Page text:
The Next Farm Crisis is Here and Farmers Can No Longer Afford to Be Ignored

Jim Hightower

February 5, 1979—Thousands of economically struggling farmers arrive in Washington D.C. (many after traveling for days on tractors with top speeds of 15 miles per hour) to draw public attention to rising farm debt and unfair federal ag policies. By the end of the day, 17 tractors had been impounded.

Dur­ing the farm cri­sis of the 1980s, an Iowa farmer asked if I knew the dif­fer­ence between a fam­i­ly farmer and a pigeon. When I said no, he delight­ed in explain­ing: A pigeon can still make a deposit on a new John Deere.”

That’s fun­ny — except, it real­ly was­n’t. Worse, the bit­ter real­i­ty of the trac­tor joke is still true: The farm cri­sis has not gone away, though hun­dreds of thou­sands of farm fam­i­lies have. The eco­nom­ic dev­as­ta­tion in farm coun­try con­tin­ues unabat­ed as agribusi­ness prof­i­teers, Wall Street spec­u­la­tors, urban sprawlers and cor­rupt­ed polit­i­cal elites squeeze the life out of farm­ers and rur­al America.

Remem­ber last year’s pres­i­den­tial debates? Trump and Clin­ton talked about the needs of hard-hit work­ing-class fam­i­lies, vet­er­ans and coal min­ers among oth­ers. But, hel­l­loooo, where were farm­ers? Indeed, where was the mul­ti­tude of pro­duc­ers who toil on the lands and waters of this coun­try to bring food to our tables? All went unmen­tioned, even though eco­nom­ic and emo­tion­al depres­sion is spread­ing through their com­mu­ni­ties, thanks to bank­rupt­cy-lev­el prices paid by cor­po­rate mid­dle­men. In the past three years, farm income has declined steadi­ly, plum­met­ing 12 per­cent in just the last year. But these cru­cial-but-endan­gered food pro­duc­ers were total­ly dis­ap­peared by the polit­i­cal cognoscenti.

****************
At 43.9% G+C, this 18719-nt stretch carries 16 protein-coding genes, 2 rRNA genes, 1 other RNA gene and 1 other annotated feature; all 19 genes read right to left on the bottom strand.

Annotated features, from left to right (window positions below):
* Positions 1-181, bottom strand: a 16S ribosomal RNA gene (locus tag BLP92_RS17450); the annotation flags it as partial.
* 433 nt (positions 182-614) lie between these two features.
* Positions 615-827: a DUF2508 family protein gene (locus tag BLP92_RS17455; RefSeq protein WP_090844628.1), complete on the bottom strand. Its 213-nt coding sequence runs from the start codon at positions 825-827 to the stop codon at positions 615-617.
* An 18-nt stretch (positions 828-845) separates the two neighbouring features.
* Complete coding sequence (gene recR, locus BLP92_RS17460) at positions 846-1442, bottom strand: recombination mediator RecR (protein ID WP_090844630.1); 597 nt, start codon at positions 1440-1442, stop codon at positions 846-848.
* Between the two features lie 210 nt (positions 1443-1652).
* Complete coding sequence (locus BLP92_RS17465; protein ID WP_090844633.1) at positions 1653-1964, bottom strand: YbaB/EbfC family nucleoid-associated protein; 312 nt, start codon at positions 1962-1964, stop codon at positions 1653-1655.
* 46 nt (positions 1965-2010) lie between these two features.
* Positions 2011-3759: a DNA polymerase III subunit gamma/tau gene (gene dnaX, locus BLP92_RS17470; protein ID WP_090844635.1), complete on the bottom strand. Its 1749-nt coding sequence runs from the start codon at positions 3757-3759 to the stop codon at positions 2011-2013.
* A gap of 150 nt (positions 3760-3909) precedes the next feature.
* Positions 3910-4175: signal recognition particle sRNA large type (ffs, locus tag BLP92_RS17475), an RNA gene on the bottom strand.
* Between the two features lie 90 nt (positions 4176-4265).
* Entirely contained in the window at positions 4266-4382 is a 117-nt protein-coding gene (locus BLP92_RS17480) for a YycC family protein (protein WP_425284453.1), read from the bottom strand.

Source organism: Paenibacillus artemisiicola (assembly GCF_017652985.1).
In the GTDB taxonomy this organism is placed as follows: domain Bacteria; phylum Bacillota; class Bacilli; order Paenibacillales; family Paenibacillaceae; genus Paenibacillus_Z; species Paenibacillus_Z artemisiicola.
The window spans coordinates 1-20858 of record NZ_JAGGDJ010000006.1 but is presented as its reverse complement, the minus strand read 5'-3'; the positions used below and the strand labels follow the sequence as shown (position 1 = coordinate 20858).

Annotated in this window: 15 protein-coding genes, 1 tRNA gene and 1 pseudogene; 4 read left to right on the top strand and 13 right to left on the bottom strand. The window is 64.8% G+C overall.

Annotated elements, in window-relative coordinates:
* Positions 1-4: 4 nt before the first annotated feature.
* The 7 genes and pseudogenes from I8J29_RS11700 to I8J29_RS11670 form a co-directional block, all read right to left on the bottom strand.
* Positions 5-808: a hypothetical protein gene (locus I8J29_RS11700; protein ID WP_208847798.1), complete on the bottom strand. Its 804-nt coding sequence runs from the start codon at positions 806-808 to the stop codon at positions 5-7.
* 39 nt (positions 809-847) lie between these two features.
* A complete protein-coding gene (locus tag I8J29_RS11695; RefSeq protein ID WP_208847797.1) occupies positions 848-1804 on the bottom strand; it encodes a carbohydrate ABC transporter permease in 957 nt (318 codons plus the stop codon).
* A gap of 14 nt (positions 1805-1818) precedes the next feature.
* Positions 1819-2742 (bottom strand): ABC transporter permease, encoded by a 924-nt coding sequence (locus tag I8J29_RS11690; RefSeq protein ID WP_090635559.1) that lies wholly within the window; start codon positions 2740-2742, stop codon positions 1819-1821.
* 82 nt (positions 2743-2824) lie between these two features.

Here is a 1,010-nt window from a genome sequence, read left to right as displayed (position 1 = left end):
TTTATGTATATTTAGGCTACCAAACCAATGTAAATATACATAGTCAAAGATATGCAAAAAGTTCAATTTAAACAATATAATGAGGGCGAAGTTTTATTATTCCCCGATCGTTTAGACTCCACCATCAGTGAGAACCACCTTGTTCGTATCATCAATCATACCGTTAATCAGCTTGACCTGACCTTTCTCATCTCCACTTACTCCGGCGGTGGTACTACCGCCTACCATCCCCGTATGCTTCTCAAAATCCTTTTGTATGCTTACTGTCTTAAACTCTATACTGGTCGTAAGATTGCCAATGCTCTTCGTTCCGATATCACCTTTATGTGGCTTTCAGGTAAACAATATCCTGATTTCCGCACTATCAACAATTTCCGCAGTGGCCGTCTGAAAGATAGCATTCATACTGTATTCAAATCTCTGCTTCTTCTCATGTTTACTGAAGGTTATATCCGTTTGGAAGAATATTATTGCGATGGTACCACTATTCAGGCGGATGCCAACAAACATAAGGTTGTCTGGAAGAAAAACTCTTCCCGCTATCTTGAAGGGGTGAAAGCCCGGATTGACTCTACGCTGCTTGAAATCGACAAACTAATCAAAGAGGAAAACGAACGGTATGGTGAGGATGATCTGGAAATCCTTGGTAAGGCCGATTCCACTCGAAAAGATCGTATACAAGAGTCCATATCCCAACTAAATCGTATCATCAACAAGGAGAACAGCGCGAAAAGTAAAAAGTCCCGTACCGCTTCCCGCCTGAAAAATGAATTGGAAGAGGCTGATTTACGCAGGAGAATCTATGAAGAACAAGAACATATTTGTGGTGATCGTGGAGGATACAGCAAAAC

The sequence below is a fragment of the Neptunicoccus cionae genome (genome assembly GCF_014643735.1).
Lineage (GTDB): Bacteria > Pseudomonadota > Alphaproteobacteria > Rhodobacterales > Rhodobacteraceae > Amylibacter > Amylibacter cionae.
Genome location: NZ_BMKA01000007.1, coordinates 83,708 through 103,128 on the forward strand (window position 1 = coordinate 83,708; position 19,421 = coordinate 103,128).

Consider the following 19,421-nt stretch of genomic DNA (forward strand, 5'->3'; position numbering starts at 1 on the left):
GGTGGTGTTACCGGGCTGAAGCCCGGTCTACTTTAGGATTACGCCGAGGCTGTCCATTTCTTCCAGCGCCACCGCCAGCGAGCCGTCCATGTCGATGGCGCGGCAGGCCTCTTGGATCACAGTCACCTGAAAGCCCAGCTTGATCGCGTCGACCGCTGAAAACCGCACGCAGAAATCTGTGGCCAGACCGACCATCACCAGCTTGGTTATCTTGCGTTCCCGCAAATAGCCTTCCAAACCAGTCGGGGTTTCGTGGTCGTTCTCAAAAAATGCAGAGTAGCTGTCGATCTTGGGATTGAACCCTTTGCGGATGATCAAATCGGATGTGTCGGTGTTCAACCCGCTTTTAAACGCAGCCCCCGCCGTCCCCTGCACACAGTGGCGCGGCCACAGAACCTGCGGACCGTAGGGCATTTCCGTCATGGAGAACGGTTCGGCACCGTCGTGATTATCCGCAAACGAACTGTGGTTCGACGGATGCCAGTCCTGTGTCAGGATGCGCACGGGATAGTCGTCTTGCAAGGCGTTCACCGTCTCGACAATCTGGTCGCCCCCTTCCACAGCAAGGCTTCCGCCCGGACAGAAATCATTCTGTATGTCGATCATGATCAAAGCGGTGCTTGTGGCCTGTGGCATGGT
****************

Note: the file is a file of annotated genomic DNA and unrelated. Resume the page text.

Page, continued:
Actu­al­ly, the farmer has long been for­got­ten in Amer­i­ca’s pres­i­den­tial dis­cus­sion. In a New York Times op-ed, Pro­fes­sor A. Hope Jahren report­ed on the dis­cov­ery she made when read­ing through tran­scripts of past debates: Farm pol­i­cy has­n’t come up even once in a pres­i­den­tial debate for the past 16 years.” That’s Bush-Ker­ry, Oba­ma-McCain, Oba­ma-Rom­ney, and Trump-Clin­ton! Not one of them men­tioned the peo­ple who pro­duce our food. Jahren notes that the mon­e­tary val­ue of farm pro­duc­tion alone is near­ly eight times greater than coal min­ing, a declin­ing indus­try whose vot­ers Clin­ton and Trump avid­ly courted.

Pur­chas­ing food has become a polit­i­cal act

This dis­re­gard for farm­ers and food pol­i­cy is not only irre­spon­si­ble, but also polit­i­cal­ly inex­plic­a­ble when you con­sid­er that food is far more than eco­nom­ics to peo­ple. Pur­chas­ing food has become a polit­i­cal act that takes into account cul­tur­al, eth­i­cal, envi­ron­men­tal and com­mu­ni­ty val­ues. This was con­firmed last March in a nation­al sur­vey pub­lished by Con­sumer Reports show­ing that huge per­cent­ages of shop­pers con­sid­er pro­duc­tion issues important:

  • Sup­port­ing local farm­ers: 91 percent